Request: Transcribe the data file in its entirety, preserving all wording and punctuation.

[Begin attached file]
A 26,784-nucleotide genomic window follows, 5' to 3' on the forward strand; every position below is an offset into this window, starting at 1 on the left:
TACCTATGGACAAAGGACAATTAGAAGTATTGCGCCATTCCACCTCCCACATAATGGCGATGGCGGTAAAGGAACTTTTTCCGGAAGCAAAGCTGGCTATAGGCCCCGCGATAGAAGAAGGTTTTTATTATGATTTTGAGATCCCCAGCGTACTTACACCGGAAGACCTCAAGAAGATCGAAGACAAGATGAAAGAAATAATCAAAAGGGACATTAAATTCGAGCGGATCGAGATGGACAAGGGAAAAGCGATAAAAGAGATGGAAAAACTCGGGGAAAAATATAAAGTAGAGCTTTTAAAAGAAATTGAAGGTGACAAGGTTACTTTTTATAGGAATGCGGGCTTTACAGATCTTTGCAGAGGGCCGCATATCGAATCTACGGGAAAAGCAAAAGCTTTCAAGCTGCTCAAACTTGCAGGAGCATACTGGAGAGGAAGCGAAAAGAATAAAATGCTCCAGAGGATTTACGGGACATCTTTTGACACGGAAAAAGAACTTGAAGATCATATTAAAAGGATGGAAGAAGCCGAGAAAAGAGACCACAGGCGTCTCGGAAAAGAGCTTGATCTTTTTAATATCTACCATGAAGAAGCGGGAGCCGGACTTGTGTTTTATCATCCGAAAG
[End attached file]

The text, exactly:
A 26,784-nucleotide genomic window follows, 5' to 3' on the forward strand; every position below is an offset into this window, starting at 1 on the left:
TACCTATGGACAAAGGACAATTAGAAGTATTGCGCCATTCCACCTCCCACATAATGGCGATGGCGGTAAAGGAACTTTTTCCGGAAGCAAAGCTGGCTATAGGCCCCGCGATAGAAGAAGGTTTTTATTATGATTTTGAGATCCCCAGCGTACTTACACCGGAAGACCTCAAGAAGATCGAAGACAAGATGAAAGAAATAATCAAAAGGGACATTAAATTCGAGCGGATCGAGATGGACAAGGGAAAAGCGATAAAAGAGATGGAAAAACTCGGGGAAAAATATAAAGTAGAGCTTTTAAAAGAAATTGAAGGTGACAAGGTTACTTTTTATAGGAATGCGGGCTTTACAGATCTTTGCAGAGGGCCGCATATCGAATCTACGGGAAAAGCAAAAGCTTTCAAGCTGCTCAAACTTGCAGGAGCATACTGGAGAGGAAGCGAAAAGAATAAAATGCTCCAGAGGATTTACGGGACATCTTTTGACACGGAAAAAGAACTTGAAGATCATATTAAAAGGATGGAAGAAGCCGAGAAAAGAGACCACAGGCGTCTCGGAAAAGAGCTTGATCTTTTTAATATCTACCATGAAGAAGCGGGAGCCGGACTTGTGTTTTATCATCCGAAAG